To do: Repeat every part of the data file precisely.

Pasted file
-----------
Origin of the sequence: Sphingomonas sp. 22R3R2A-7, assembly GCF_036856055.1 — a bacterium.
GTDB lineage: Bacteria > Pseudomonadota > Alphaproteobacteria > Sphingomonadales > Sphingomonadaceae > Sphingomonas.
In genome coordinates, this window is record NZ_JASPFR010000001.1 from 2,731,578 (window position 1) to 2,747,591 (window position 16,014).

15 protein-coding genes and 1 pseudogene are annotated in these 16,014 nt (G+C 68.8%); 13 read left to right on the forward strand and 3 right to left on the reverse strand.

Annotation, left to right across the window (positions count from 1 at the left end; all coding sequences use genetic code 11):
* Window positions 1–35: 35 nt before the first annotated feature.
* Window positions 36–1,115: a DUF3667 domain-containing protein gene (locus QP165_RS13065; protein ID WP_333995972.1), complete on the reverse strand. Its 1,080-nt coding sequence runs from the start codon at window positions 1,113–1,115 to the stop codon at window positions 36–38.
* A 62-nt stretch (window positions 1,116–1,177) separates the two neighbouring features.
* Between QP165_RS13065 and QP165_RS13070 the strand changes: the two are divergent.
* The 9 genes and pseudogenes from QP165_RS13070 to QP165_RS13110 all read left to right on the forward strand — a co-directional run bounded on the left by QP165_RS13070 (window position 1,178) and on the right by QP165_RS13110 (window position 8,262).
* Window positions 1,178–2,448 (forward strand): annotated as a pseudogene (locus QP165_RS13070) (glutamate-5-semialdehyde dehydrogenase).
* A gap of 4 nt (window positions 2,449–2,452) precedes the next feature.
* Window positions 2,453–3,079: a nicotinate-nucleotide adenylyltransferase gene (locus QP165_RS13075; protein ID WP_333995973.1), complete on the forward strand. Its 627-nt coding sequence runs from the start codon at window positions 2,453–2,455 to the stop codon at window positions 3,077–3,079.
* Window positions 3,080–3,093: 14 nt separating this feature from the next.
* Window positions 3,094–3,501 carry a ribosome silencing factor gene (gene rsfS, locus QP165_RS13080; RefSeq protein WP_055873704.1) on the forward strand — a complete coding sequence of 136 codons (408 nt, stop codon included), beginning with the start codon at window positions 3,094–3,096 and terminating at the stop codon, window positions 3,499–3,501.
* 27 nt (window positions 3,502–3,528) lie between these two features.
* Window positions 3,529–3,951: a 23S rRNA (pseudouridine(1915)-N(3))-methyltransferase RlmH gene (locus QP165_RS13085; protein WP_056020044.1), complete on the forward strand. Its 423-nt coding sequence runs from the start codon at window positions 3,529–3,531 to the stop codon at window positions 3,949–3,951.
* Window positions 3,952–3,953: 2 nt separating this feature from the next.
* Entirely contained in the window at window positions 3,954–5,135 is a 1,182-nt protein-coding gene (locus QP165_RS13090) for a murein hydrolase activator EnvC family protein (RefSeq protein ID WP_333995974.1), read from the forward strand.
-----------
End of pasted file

Origin of the sequence: Sphingomonas sp. 22R3R2A-7, assembly GCF_036856055.1 — a bacterium.
GTDB lineage: Bacteria > Pseudomonadota > Alphaproteobacteria > Sphingomonadales > Sphingomonadaceae > Sphingomonas.
In genome coordinates, this window is record NZ_JASPFR010000001.1 from 2,731,578 (window position 1) to 2,747,591 (window position 16,014).

15 protein-coding genes and 1 pseudogene are annotated in these 16,014 nt (G+C 68.8%); 13 read left to right on the forward strand and 3 right to left on the reverse strand.

Annotation, left to right across the window (positions count from 1 at the left end; all coding sequences use genetic code 11):
* Window positions 1–35: 35 nt before the first annotated feature.
* Window positions 36–1,115: a DUF3667 domain-containing protein gene (locus QP165_RS13065; protein ID WP_333995972.1), complete on the reverse strand. Its 1,080-nt coding sequence runs from the start codon at window positions 1,113–1,115 to the stop codon at window positions 36–38.
* A 62-nt stretch (window positions 1,116–1,177) separates the two neighbouring features.
* Between QP165_RS13065 and QP165_RS13070 the strand changes: the two are divergent.
* The 9 genes and pseudogenes from QP165_RS13070 to QP165_RS13110 all read left to right on the forward strand — a co-directional run bounded on the left by QP165_RS13070 (window position 1,178) and on the right by QP165_RS13110 (window position 8,262).
* Window positions 1,178–2,448 (forward strand): annotated as a pseudogene (locus QP165_RS13070) (glutamate-5-semialdehyde dehydrogenase).
* A gap of 4 nt (window positions 2,449–2,452) precedes the next feature.
* Window positions 2,453–3,079: a nicotinate-nucleotide adenylyltransferase gene (locus QP165_RS13075; protein ID WP_333995973.1), complete on the forward strand. Its 627-nt coding sequence runs from the start codon at window positions 2,453–2,455 to the stop codon at window positions 3,077–3,079.
* Window positions 3,080–3,093: 14 nt separating this feature from the next.
* Window positions 3,094–3,501 carry a ribosome silencing factor gene (gene rsfS, locus QP165_RS13080; RefSeq protein WP_055873704.1) on the forward strand — a complete coding sequence of 136 codons (408 nt, stop codon included), beginning with the start codon at window positions 3,094–3,096 and terminating at the stop codon, window positions 3,499–3,501.
* 27 nt (window positions 3,502–3,528) lie between these two features.
* Window positions 3,529–3,951: a 23S rRNA (pseudouridine(1915)-N(3))-methyltransferase RlmH gene (locus QP165_RS13085; protein WP_056020044.1), complete on the forward strand. Its 423-nt coding sequence runs from the start codon at window positions 3,529–3,531 to the stop codon at window positions 3,949–3,951.
* Window positions 3,952–3,953: 2 nt separating this feature from the next.
* Entirely contained in the window at window positions 3,954–5,135 is a 1,182-nt protein-coding gene (locus QP165_RS13090) for a murein hydrolase activator EnvC family protein (RefSeq protein ID WP_333995974.1), read from the forward strand.